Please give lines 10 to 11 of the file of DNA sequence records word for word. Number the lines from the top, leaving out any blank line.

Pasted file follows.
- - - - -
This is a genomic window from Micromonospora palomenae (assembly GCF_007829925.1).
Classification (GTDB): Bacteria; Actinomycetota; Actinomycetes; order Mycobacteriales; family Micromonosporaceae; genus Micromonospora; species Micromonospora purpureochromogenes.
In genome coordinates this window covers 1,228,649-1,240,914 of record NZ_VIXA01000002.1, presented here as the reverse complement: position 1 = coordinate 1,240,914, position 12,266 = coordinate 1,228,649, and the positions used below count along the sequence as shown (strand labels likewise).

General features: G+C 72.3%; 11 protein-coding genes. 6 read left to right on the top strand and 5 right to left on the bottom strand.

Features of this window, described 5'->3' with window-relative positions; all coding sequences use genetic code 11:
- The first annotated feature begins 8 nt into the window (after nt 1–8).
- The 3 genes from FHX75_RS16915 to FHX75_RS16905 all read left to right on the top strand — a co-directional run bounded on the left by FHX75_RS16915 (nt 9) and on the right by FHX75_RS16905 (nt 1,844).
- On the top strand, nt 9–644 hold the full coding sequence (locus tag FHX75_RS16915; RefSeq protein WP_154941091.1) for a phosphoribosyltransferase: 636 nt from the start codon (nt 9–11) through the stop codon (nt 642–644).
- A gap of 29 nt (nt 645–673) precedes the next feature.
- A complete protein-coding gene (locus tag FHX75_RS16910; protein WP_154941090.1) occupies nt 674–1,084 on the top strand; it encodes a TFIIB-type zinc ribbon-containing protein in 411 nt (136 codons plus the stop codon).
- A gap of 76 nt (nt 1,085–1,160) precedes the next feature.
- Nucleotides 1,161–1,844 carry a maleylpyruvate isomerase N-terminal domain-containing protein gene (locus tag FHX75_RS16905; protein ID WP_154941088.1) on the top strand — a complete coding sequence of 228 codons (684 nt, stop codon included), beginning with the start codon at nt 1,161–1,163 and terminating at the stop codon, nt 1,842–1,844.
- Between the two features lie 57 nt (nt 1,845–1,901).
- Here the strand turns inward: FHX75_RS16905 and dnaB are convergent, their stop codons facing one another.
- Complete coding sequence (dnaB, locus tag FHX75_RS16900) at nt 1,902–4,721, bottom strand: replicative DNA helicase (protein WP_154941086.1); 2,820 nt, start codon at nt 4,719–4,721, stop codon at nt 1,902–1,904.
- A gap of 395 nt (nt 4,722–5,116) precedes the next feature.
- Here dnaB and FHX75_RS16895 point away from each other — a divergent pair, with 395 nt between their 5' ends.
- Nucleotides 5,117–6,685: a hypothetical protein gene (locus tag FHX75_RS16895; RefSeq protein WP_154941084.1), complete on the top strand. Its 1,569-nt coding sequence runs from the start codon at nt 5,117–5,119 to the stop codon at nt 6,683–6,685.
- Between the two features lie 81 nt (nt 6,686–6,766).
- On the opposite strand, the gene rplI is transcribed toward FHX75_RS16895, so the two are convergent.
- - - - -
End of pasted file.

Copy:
- A complete protein-coding gene (locus tag FHX75_RS16910; protein WP_154941090.1) occupies nt 674–1,084 on the top strand; it encodes a TFIIB-type zinc ribbon-containing protein in 411 nt (136 codons plus the stop codon).
- A gap of 76 nt (nt 1,085–1,160) precedes the next feature.